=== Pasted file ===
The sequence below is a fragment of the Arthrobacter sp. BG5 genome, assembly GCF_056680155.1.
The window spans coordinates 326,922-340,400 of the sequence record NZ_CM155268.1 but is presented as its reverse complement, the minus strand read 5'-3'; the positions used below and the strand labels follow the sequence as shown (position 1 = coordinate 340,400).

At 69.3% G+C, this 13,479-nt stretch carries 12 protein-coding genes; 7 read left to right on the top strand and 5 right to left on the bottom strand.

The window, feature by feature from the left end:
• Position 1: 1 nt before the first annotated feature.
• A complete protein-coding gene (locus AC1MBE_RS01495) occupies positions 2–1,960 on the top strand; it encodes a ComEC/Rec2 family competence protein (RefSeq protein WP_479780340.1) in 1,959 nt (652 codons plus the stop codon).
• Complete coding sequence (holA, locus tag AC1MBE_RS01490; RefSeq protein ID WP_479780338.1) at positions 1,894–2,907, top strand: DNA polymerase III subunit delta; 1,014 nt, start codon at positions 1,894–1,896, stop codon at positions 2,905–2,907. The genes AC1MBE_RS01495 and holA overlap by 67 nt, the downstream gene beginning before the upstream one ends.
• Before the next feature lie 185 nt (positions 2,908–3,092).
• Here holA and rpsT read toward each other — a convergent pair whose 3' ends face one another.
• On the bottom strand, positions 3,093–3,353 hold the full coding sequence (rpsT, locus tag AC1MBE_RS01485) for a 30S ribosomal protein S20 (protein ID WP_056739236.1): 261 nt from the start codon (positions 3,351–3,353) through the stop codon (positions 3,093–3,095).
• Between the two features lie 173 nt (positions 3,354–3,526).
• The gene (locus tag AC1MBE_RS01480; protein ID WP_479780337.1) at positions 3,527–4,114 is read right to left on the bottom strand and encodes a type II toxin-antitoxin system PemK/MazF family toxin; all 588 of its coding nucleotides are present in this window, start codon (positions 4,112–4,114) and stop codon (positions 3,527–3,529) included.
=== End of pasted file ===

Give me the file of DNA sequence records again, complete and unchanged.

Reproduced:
The sequence below is a fragment of the Arthrobacter sp. BG5 genome, assembly GCF_056680155.1.
The window spans coordinates 326,922-340,400 of the sequence record NZ_CM155268.1 but is presented as its reverse complement, the minus strand read 5'-3'; the positions used below and the strand labels follow the sequence as shown (position 1 = coordinate 340,400).

At 69.3% G+C, this 13,479-nt stretch carries 12 protein-coding genes; 7 read left to right on the top strand and 5 right to left on the bottom strand.

The window, feature by feature from the left end:
• Position 1: 1 nt before the first annotated feature.
• A complete protein-coding gene (locus AC1MBE_RS01495) occupies positions 2–1,960 on the top strand; it encodes a ComEC/Rec2 family competence protein (RefSeq protein WP_479780340.1) in 1,959 nt (652 codons plus the stop codon).
• Complete coding sequence (holA, locus tag AC1MBE_RS01490; RefSeq protein ID WP_479780338.1) at positions 1,894–2,907, top strand: DNA polymerase III subunit delta; 1,014 nt, start codon at positions 1,894–1,896, stop codon at positions 2,905–2,907. The genes AC1MBE_RS01495 and holA overlap by 67 nt, the downstream gene beginning before the upstream one ends.
• Before the next feature lie 185 nt (positions 2,908–3,092).
• Here holA and rpsT read toward each other — a convergent pair whose 3' ends face one another.
• On the bottom strand, positions 3,093–3,353 hold the full coding sequence (rpsT, locus tag AC1MBE_RS01485) for a 30S ribosomal protein S20 (protein ID WP_056739236.1): 261 nt from the start codon (positions 3,351–3,353) through the stop codon (positions 3,093–3,095).
• Between the two features lie 173 nt (positions 3,354–3,526).
• The gene (locus tag AC1MBE_RS01480; protein ID WP_479780337.1) at positions 3,527–4,114 is read right to left on the bottom strand and encodes a type II toxin-antitoxin system PemK/MazF family toxin; all 588 of its coding nucleotides are present in this window, start codon (positions 4,112–4,114) and stop codon (positions 3,527–3,529) included.